4th Annual Holiday Toy Guide 2017
Tis the season, gift-giving is upon us! The following are great gift ideas for children that support language, auditory processing, motor planning, ideation, sensory system, coordination and so much more.
Play is an essential part of learning. As children play they are developing the cognitive, socio-emotional and physical skills they will need to take them into successful learning.
1). Ned’s head- great for exploring and enhancing your tactile senses. You can make make sentences with the objects and even use describing words to picture the object.
2). Tents and Swivel chairs– Tents provide great areas for quiet spaces when children get overwhelmed or dysregulated. Swivel egg chair- provides spinning that slowly relaxes; spinning that can help develop balance. When your child pulls down the hood, it becomes a cozy hideaway. Both can be found at IKEA.
3). Activity carpets or play mats – There are a number of rugs and mats that include scenes such as railroad tracks, construction zones, town center and speedway tracks that can be easily stored and rolled out for pretend play. Grab a few cars and a mat to work on linking ideas and steps.
4). Lycra piece used to make a tunnel or a swing – You can easily purchase a piece of lycra from a craft store into a square shape and use it to swing small children, use it to hide or make a tunnel.
5). Squigz – Promotes reaching, grasp, and anticipation skills. Builds creativity and allows for sensory stimulation.
6). An indoor swing. Depending on how they are used, swings can provide either calming or alerting input. Swings can be found at Ikea, as well as Amazon.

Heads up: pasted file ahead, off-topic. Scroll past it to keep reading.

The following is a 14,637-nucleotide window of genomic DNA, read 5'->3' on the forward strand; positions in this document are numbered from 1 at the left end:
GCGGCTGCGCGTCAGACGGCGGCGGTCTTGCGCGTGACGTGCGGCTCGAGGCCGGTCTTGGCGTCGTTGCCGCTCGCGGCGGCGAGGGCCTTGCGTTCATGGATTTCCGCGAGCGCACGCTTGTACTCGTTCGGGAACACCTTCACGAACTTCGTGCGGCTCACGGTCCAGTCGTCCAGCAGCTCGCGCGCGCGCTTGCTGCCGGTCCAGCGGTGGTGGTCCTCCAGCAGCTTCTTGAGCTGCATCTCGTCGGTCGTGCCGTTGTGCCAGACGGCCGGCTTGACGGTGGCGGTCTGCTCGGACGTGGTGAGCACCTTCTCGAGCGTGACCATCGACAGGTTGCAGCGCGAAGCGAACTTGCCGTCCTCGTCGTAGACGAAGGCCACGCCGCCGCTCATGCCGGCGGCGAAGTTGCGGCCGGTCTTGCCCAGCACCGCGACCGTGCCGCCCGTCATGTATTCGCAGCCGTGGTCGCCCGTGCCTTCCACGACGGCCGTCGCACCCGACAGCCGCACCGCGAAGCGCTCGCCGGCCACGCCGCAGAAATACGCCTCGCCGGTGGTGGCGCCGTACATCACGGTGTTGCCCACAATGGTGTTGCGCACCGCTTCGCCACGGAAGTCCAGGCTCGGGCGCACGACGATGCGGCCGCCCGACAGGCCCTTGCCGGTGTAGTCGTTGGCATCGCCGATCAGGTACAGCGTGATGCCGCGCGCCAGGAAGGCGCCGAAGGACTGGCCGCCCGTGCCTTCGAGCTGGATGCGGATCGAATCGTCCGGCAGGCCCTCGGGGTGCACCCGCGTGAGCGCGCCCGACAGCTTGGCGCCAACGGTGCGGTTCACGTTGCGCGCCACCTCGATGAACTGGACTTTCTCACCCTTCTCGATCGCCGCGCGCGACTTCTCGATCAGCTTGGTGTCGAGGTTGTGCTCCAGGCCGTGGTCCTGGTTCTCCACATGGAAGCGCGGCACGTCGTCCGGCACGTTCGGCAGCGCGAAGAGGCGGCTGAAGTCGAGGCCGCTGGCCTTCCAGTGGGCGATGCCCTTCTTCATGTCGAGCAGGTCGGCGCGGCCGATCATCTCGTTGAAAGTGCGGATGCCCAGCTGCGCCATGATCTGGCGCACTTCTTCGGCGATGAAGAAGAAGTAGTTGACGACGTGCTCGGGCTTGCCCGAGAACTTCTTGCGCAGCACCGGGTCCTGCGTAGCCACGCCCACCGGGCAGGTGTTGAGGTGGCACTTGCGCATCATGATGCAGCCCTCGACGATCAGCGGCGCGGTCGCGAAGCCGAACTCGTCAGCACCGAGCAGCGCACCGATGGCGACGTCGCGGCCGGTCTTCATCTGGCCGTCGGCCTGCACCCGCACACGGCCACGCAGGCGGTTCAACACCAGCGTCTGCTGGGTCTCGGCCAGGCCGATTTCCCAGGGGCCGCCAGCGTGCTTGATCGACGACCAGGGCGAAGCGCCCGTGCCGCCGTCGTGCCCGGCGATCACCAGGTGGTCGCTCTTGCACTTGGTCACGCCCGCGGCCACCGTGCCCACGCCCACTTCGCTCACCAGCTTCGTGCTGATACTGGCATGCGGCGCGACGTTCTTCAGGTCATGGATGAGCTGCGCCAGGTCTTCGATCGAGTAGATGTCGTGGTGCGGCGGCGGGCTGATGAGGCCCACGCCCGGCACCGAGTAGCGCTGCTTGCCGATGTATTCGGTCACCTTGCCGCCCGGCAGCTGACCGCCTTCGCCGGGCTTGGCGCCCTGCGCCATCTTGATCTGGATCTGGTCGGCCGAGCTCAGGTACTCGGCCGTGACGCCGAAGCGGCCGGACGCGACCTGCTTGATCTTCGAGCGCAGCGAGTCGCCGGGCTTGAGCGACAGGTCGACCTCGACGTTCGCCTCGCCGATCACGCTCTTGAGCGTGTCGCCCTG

7). Trampolines and Bounce Houses. These are not only fun, they provide great vestibular input with the up-and-down movement, as well as proprioceptive input to joints and muscles, providing calming and organizing input. Both indoor and outdoor trampolines are great options!
8). Tunnels. Create obstacle courses using tunnels to provide motor opportunities. Excellent play for motor movement and/or pretend play
9). Alex Jr. My Busy Town Wooden Developmental Toy. It will teach your child about independent play and encourage development in different areas such as alphabet recognition, counting, and coordination.
10). Weighted blankets. These provide deep pressure for calming and regulation.
11). Preschool people and transportation toys– Used for pretend play, learning vocabulary and action words. Also great for sequencing ideas, following directions, and social thinking.
12). Play-Doh, Kinetic Sand, and Moon Dough for tactile play, as well as heavy work and fine motor strengthening for hands. Creation of shapes and/or finding hidden object while exploring with your hands.
13). Bean bags. Great for jumping and crashing into! Can be used for relax areas and place areas.
14). Water Beads. Water beads provide quite the tactile experience, great for tactile play and exploring with your hands. Finding things hidden in sensory bins is great!
15). Scooter Boards. These are great for strength, as well as providing various types of vestibular input. Motor plan pathways and have fun side by side with peers or caregivers.
16). Ball-pits. Ball-pits provide tactile and proprioceptive input, and can also provide great activity for coordination and strength building. Can also find hidden objects and play modulation games in the ball pit such as stop/go and fast/slow.
17). Fidgets. These can be great for children who need to move or seek to have their hands busy! Fidgets can be small toys that move or bend. They can also be tactile balls, squishy balls, small magnetic toys, or anything that a child can hold in their hands.
18). Pop the Pig Game is great for fine motor skills. Following multi step directions as well as, identifying colors and numbers.
19). Roll and Play – Dice game that targets great language categories and motor planning skills. Also great for following multiple directions, turn taking, and waiting.
20). Feed the Woozle – great for gross and fine motor, visual perceptual, vestibular habilitation. Practice turn taking as a family, incorporate different gross motor sequences; and incorporate obstacle course to get to the “woozle.”